Although there are certain limitations associated with wipe-based trace detection approaches, recent work conducted by the National Institute of Standards and Technology in Gaithersburg, Maryland looked to utilize this collection method for analysis by thermal desorption direct analysis in real-time mass spectrometry (TD-DART-MS).
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Field testing of controlled substances
For several decades, law enforcement officers were allowed to perform simple presumptive field tests to confirm the presence or absence of controlled substances like cocaine, heroin and other narcotic substances.
Unfortunately, due to the extremely harmful and even lethal health effects that can occur following the handling of synthetic opioids and other novel psychoactive substances (NPSs), such as fentanyl, law enforcement agencies have abandoned this previously common practice.
Current presumptive testing methods
To eliminate the potential exposure of law enforcement officers to bulk powders, two primary types of presumptive testing can be performed.
Spectroscopy techniques, of which include Raman spectroscopy and/or Fourier transform infared (FTIR) spectroscopy, are capable of detecting chemical substances present within their packaging material.
While useful, most spectroscopy-based techniques are unable to accurately describe contents that have a mass fraction of 10% or less. Furthermore, spectroscopy-based techniques are also limited in their ability to detect substances present within packaging that is not transparent or semi-transparent.
The second type of commonly employed presumptive testing includes trace detection technologies, which can include ion mobility spectrometry (IMS), lateral flow immunoassays (LFIs) and portable mass spectrometry (MS).
Many of these trace detection methods require a wipe-based collection technique, in which only remnant particulate residue present on the exterior of the packaging material will be tested. While trace detection methods are not associated with the same packaging and sensitivity limitations of spectroscopy techniques, the collection method for trace detection methods is not very selective.
To this end, any type of dirt or plasticizer agent present on the surface of the external packaging, in addition to the drug residue, will be collected and measured.
Wipe-based collection and TD-DART-MS analysis
In a recent 2019 study, researchers utilized samples that were collected from actual evidence submissions at either the Maryland State Police Forensic Sciences Division or the Vermont Forensic Laboratory.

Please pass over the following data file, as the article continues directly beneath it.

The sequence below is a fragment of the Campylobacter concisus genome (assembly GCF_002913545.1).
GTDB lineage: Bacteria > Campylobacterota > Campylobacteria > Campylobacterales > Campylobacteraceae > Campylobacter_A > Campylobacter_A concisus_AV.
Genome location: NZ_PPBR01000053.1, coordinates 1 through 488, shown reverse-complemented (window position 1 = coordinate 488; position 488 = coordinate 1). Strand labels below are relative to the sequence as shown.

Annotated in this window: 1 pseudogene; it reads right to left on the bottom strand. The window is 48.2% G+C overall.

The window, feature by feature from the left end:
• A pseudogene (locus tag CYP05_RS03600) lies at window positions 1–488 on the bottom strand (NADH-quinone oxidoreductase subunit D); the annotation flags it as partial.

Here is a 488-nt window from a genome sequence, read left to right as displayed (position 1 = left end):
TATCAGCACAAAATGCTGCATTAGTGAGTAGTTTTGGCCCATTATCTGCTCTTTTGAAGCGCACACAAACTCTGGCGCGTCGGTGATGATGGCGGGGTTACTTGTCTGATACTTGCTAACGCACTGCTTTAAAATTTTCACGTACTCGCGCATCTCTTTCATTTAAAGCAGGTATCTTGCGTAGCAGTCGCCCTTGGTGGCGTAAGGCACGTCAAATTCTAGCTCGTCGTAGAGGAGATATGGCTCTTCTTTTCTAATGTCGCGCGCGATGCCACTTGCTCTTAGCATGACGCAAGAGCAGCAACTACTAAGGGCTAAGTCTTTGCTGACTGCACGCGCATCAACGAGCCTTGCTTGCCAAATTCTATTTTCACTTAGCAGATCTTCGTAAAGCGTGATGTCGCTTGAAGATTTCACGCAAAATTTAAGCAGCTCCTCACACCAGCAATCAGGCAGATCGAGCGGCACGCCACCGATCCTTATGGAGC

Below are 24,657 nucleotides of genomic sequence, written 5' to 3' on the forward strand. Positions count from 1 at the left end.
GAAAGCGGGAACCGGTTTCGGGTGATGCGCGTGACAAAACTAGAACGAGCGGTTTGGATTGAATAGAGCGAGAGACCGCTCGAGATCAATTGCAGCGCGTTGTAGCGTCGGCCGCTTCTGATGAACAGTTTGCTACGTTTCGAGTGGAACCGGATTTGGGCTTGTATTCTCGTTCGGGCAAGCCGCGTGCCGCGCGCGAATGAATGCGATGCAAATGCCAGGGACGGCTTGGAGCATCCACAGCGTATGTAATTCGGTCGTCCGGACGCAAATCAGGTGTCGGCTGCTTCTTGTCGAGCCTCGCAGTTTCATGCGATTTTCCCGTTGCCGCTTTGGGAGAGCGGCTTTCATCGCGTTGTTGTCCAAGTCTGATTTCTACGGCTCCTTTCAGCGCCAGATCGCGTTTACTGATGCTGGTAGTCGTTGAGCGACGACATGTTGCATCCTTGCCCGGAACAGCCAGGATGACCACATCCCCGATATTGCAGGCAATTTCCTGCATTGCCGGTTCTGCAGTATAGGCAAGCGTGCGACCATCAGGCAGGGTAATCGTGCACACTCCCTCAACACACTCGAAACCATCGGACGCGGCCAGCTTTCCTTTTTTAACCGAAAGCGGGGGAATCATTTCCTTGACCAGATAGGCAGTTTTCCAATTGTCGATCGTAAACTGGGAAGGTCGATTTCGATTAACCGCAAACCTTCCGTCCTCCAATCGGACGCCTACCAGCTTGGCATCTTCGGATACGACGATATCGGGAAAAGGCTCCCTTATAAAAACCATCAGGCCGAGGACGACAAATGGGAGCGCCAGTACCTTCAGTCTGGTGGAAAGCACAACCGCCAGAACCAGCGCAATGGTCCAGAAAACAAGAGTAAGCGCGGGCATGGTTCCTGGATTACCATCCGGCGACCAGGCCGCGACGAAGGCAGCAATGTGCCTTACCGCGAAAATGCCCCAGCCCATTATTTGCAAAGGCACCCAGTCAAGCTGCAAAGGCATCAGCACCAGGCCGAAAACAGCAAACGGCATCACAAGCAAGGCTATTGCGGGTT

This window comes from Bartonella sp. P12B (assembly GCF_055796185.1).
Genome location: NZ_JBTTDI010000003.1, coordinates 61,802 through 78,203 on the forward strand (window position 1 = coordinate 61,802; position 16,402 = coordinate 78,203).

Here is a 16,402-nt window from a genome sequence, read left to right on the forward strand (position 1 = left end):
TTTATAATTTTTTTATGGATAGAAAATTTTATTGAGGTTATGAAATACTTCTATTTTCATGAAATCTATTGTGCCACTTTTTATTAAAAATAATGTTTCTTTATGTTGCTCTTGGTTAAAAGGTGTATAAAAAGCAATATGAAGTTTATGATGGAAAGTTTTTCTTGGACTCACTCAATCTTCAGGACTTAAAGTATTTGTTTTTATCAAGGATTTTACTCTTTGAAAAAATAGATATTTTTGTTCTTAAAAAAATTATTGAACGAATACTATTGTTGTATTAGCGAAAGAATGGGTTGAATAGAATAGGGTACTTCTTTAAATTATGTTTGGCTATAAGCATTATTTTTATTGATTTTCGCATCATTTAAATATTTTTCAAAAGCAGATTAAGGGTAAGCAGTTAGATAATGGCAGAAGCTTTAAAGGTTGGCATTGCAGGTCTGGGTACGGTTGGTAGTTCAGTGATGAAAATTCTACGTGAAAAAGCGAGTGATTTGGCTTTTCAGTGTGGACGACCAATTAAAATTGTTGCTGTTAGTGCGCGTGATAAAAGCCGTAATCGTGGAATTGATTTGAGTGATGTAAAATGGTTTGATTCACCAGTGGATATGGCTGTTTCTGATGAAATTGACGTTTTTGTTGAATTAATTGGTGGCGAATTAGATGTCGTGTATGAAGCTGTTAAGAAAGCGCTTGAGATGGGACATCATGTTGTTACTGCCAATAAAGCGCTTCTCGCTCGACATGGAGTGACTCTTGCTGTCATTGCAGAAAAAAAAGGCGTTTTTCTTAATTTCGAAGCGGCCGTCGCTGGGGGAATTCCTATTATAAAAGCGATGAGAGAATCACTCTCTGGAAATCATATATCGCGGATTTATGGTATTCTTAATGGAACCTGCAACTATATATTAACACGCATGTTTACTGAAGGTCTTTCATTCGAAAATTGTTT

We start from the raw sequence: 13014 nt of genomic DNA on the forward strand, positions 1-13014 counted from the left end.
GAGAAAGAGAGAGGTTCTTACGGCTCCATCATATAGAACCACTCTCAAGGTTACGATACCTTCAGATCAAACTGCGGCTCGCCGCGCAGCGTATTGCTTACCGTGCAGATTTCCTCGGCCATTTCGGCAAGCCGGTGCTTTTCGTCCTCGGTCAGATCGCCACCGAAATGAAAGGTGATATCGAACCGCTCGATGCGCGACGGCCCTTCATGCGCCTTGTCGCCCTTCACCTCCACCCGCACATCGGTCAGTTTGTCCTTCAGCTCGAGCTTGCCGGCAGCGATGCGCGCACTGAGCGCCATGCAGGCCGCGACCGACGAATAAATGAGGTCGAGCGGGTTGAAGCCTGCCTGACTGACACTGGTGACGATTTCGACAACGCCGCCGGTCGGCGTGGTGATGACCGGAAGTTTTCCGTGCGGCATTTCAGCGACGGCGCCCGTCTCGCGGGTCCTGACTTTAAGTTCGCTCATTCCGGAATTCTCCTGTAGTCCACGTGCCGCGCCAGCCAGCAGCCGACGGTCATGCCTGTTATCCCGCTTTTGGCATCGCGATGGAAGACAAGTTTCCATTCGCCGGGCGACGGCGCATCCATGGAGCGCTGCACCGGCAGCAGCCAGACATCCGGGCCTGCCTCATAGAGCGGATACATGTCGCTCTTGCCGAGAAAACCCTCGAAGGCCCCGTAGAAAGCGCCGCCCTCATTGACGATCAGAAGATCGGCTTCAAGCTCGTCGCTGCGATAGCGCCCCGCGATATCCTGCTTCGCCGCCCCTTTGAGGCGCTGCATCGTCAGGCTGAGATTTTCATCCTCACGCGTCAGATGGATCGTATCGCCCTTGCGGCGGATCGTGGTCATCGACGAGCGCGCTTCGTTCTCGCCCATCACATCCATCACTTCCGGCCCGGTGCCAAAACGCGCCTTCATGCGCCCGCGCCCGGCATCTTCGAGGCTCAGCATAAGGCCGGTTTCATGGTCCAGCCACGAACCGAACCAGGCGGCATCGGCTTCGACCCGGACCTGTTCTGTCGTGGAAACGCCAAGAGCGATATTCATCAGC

Meta-aramid wipes were used to collect any available trace residue present on both outer packaging that contained the piece of evidence, as well as the exterior surface of the piece of evidence.
For the purposes of this study, a piece of evidence included a plastic bag, pill bottle or glassline envelope that has collected from the scene of the crime and contained the material to be analyzed.
All wipes were analyzed by TD-DART-MS for the non-targeted screening of trace residues. TD-DART-MS was considered to be an ideal analytical technique for this study, as no prior sample preparation or pre-treatment of the wipes were required.
Since the researchers of this study found that the surface of the actual piece of evidence contained sufficient amount of material for TD-DART-MS analysis, this team decided to utilize liquid chromatography mass spectrometry (LC-MS/MS) to gain further quantitative measurements.
At the end of this study, the researchers were able to confirm the absence or presence of at least one drug within the sample in 92% of tested samples. It is important to note that certain false positives arose if the residue of a pure drug and/or cutting agent, like dextromethorphan, were present and detected on other items, which likely was attributed to competitive ionization.
Additionally, compounds that were sprayed onto plant materials and/or stored in heat-sealed foil-bags also limited the ability to detect trace residues. While these limitations were found to exist, this data ensured the researchers that an accuracy rate of 100% could be achieved in the event that this technique was strictly applied for the detection of synthetic opioid residues.
The quantitative analyses performed in this study found that drug residues present on the exterior surface of packages containing pieces of evidence can exist at concentrations ranging from tens of nanograms to milligrams.
This finding was particularly promising, as it demonstrated that techniques that are less expensive and more portable than TD-DART-MS could be used for presumptive field-testing applications.
Overall, the results of this study demonstrated that the analysis of trace residues present on the exterior surfaces of drug packaging could be successfully achieved at crime sites in the future.
- Sisco, E., Robinson, E. L., Burns, A., & Mead, R. (2019). What’s in the bag? Analysis of exterior drug packaging by TD-DART-MS to predict the contents. Forensic Science International 304. DOI: 10.1016/j.forsciint.2019.109939.